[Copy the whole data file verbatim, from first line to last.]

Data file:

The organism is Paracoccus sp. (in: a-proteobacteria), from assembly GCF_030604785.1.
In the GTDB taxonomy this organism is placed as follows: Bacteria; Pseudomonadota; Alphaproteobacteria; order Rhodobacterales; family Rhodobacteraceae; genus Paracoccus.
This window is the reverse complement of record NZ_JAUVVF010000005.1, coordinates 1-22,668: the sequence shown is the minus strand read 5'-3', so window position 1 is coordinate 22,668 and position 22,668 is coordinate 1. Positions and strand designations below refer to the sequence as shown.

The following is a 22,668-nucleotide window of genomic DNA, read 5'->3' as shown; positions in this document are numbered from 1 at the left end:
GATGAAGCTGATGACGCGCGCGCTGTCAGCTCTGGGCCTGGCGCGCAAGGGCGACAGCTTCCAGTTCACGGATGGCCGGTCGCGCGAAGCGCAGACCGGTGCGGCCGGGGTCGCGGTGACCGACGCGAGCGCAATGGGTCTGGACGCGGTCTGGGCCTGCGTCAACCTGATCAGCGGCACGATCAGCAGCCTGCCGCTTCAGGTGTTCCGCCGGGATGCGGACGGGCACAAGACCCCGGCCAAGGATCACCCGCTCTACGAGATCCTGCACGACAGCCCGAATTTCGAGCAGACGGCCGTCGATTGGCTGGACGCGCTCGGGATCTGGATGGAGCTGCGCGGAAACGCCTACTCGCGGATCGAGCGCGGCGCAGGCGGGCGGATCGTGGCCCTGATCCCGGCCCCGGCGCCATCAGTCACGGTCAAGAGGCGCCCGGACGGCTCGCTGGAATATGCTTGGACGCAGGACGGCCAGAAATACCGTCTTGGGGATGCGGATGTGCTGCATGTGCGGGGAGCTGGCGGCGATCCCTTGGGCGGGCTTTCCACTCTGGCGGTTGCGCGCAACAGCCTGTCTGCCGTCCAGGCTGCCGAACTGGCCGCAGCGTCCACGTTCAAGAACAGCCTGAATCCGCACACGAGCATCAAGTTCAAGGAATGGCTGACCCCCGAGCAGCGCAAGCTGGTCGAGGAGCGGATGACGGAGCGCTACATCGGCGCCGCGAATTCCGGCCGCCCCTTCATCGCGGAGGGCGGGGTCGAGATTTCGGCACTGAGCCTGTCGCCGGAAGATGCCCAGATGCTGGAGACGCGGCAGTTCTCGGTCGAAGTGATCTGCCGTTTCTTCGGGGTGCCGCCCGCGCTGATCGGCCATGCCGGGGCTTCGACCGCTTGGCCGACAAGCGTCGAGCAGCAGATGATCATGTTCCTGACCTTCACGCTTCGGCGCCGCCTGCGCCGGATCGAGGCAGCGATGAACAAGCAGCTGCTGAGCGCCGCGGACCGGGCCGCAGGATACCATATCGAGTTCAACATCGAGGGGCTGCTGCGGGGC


The organism is Paracoccus sp. (in: a-proteobacteria), from assembly GCF_030604785.1.
In the GTDB taxonomy this organism is placed as follows: Bacteria; Pseudomonadota; Alphaproteobacteria; order Rhodobacterales; family Rhodobacteraceae; genus Paracoccus.
This window is the reverse complement of record NZ_JAUVVF010000005.1, coordinates 1-22,668: the sequence shown is the minus strand read 5'-3', so window position 1 is coordinate 22,668 and position 22,668 is coordinate 1. Positions and strand designations below refer to the sequence as shown.

The following is a 22,668-nucleotide window of genomic DNA, read 5'->3' as shown; positions in this document are numbered from 1 at the left end:
GATGAAGCTGATGACGCGCGCGCTGTCAGCTCTGGGCCTGGCGCGCAAGGGCGACAGCTTCCAGTTCACGGATGGCCGGTCGCGCGAAGCGCAGACCGGTGCGGCCGGGGTCGCGGTGACCGACGCGAGCGCAATGGGTCTGGACGCGGTCTGGGCCTGCGTCAACCTGATCAGCGGCACGATCAGCAGCCTGCCGCTTCAGGTGTTCCGCCGGGATGCGGACGGGCACAAGACCCCGGCCAAGGATCACCCGCTCTACGAGATCCTGCACGACAGCCCGAATTTCGAGCAGACGGCCGTCGATTGGCTGGACGCGCTCGGGATCTGGATGGAGCTGCGCGGAAACGCCTACTCGCGGATCGAGCGCGGCGCAGGCGGGCGGATCGTGGCCCTGATCCCGGCCCCGGCGCCATCAGTCACGGTCAAGAGGCGCCCGGACGGCTCGCTGGAATATGCTTGGACGCAGGACGGCCAGAAATACCGTCTTGGGGATGCGGATGTGCTGCATGTGCGGGGAGCTGGCGGCGATCCCTTGGGCGGGCTTTCCACTCTGGCGGTTGCGCGCAACAGCCTGTCTGCCGTCCAGGCTGCCGAACTGGCCGCAGCGTCCACGTTCAAGAACAGCCTGAATCCGCACACGAGCATCAAGTTCAAGGAATGGCTGACCCCCGAGCAGCGCAAGCTGGTCGAGGAGCGGATGACGGAGCGCTACATCGGCGCCGCGAATTCCGGCCGCCCCTTCATCGCGGAGGGCGGGGTCGAGATTTCGGCACTGAGCCTGTCGCCGGAAGATGCCCAGATGCTGGAGACGCGGCAGTTCTCGGTCGAAGTGATCTGCCGTTTCTTCGGGGTGCCGCCCGCGCTGATCGGCCATGCCGGGGCTTCGACCGCTTGGCCGACAAGCGTCGAGCAGCAGATGATCATGTTCCTGACCTTCACGCTTCGGCGCCGCCTGCGCCGGATCGAGGCAGCGATGAACAAGCAGCTGCTGAGCGCCGCGGACCGGGCCGCAGGATACCATATCGAGTTCAACATCGAGGGGCTGCTGCGGGGC